The greatest tragedy of all regarding Charlottesville will be if the masses fail to recognize that those who showed up to spew hate were simply carriers of the American virus. The most egregious of all offenses will be for white Americans to condemn the acts of violence that took place over the weekend yet not speak out against the acts of violence that take place every day in our daily lives across this nation. The most insidious of all tragedies will be for white Americans to see racism as a problem that exists only among a radical few, to distance themselves with a self-righteousness around how never in a million years would they throw up a Nazi salute, wear a white hood or chant loud and proud on the streets about white supremacy.
The American virus of racism manifests itself in many forms. It shows up in who we are more concerned about walking behind us on a dark street late at night. It shows up in judgments and associations made when we see a typically black or brown name on a job application rather than a typically white name. It shows up in what is deemed professional and unprofessional language and attire. It shows up in the numbers of people who are incarcerated in this country. It pervades our education, health care, criminal justice, banking and housing systems. It shows up everywhere, and just because it may manifest in a subtler form than hundreds of white torch bearers blatantly blasting racial epithets, it is no less harmful and no less a symptom of the American virus that affects us all.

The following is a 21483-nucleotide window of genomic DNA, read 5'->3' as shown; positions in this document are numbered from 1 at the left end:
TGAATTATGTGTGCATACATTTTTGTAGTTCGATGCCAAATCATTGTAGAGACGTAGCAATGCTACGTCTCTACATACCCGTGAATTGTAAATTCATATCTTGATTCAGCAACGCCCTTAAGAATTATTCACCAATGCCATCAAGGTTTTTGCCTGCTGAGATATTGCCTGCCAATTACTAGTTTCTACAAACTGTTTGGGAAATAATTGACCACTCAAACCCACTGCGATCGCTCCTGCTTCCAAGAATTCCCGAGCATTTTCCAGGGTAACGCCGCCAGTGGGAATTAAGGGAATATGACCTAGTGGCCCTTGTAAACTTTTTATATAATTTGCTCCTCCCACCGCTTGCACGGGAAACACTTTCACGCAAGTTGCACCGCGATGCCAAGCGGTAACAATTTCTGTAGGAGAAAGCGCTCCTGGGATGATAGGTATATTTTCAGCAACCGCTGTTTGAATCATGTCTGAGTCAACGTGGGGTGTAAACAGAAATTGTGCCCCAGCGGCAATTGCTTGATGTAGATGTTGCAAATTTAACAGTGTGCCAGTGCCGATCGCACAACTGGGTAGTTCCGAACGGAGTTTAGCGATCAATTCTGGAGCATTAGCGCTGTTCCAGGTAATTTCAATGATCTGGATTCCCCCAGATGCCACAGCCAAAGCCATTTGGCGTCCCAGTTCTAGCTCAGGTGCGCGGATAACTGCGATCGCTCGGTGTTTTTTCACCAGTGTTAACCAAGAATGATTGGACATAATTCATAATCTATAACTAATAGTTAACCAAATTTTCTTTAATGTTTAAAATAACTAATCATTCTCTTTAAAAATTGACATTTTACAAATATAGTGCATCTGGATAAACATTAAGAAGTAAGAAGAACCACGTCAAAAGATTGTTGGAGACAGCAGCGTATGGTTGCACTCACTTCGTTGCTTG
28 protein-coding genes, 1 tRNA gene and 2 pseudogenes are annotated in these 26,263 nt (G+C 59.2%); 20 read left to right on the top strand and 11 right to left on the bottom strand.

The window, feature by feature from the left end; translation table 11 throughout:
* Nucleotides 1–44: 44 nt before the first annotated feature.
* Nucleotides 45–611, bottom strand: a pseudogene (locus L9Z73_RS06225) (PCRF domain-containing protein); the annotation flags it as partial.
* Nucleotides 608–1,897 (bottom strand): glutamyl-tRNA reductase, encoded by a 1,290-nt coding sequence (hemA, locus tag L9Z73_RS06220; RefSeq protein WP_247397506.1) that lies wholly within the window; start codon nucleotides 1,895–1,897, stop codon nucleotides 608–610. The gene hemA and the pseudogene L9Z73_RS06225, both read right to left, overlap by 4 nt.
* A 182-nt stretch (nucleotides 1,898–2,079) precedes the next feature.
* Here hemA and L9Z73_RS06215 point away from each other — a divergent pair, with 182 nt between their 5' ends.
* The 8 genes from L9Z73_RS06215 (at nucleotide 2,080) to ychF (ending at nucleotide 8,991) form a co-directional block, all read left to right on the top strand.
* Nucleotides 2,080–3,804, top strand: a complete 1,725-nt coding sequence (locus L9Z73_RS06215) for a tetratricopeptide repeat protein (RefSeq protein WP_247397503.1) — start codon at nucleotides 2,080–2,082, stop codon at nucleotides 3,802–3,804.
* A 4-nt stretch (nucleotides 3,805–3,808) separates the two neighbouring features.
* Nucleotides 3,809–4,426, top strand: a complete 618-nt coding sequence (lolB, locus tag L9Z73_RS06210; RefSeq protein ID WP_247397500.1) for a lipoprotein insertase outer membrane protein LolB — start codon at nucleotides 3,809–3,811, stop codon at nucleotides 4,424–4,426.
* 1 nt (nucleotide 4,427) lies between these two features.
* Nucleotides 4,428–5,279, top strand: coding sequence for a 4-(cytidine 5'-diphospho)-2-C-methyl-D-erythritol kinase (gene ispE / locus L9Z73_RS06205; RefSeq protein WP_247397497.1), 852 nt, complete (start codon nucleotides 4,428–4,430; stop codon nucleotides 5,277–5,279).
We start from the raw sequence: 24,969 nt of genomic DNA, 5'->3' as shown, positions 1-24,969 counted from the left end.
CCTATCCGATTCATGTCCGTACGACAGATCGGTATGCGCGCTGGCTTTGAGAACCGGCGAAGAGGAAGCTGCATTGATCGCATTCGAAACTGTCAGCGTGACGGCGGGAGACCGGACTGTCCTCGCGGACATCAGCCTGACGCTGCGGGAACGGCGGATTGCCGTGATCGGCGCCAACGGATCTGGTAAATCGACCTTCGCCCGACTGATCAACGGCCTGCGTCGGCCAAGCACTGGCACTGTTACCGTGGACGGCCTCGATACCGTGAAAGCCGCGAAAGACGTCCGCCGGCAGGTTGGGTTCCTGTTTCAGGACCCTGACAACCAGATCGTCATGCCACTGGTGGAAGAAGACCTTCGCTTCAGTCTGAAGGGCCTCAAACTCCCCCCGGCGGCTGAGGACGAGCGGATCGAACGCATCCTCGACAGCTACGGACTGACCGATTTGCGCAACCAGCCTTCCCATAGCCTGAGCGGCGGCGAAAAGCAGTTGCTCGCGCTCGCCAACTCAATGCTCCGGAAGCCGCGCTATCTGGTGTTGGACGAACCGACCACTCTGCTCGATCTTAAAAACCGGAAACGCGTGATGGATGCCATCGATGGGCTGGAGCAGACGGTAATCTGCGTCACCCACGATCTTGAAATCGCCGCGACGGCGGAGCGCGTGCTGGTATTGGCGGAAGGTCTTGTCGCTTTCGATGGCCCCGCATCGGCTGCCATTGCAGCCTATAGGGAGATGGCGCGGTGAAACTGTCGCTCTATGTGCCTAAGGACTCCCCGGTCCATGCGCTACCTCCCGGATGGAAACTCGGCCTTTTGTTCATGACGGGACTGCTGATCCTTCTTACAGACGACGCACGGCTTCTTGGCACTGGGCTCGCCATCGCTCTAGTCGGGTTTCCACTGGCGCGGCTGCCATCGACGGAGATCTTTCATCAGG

It is easy for us to get caught up in and blinded by the smoke. It is easy to point to the perpetrators of hate speech and violence who showed up on Charlottesville over the weekend and see them as the problem. It is easy to miss the reality that racism is the great American virus that affects us all and infects individuals, groups, communities and institutions across the nation. I caution all of us to not get blinded by the smoke. I caution all of us to not lose sight of the virus as we focus on the most obvious symptoms and carriers of it.
Racism is an American problem, perhaps THE American problem. It is a problem that belongs to all of us, it is a problem that we all play a part in. Racism in America is a deep-rooted virus that is far bigger and has been around far longer than any of the individuals or groups alive today who have been infected by it.
It is imperative that we do not let the greatest Charlottesville tragedy of all take place. It has long been time for the masses to wake up, recognize and finally address the American virus of racism. For white Americans, our silence in the face of the racism must end. To be silent is to be just as if not more harmful than those who bore torches, donned white hoods, chanted racial epithets and committed acts of physical violence. The virus breeds in our silence and multiplies in our ignorance of its true nature. In allowing that to continue, we would certainly see the greatest tragedy of all.